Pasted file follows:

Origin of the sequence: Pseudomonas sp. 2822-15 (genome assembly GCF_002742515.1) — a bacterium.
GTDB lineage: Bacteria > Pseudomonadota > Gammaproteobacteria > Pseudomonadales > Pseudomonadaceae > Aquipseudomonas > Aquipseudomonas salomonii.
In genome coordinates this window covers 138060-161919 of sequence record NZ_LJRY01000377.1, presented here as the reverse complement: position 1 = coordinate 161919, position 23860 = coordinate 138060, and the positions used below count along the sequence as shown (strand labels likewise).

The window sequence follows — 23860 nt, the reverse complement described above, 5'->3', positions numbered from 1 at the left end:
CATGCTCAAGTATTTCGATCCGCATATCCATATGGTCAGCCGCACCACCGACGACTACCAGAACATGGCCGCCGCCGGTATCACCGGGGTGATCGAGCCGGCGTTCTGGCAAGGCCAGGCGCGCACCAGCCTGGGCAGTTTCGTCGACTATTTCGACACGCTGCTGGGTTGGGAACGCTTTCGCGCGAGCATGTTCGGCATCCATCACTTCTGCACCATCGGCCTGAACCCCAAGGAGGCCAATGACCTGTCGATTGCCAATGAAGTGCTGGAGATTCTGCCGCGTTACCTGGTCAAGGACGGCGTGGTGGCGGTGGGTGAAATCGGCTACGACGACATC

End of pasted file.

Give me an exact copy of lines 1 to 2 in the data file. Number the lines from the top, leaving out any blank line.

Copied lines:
Origin of the sequence: Pseudomonas sp. 2822-15 (genome assembly GCF_002742515.1) — a bacterium.
GTDB lineage: Bacteria > Pseudomonadota > Gammaproteobacteria > Pseudomonadales > Pseudomonadaceae > Aquipseudomonas > Aquipseudomonas salomonii.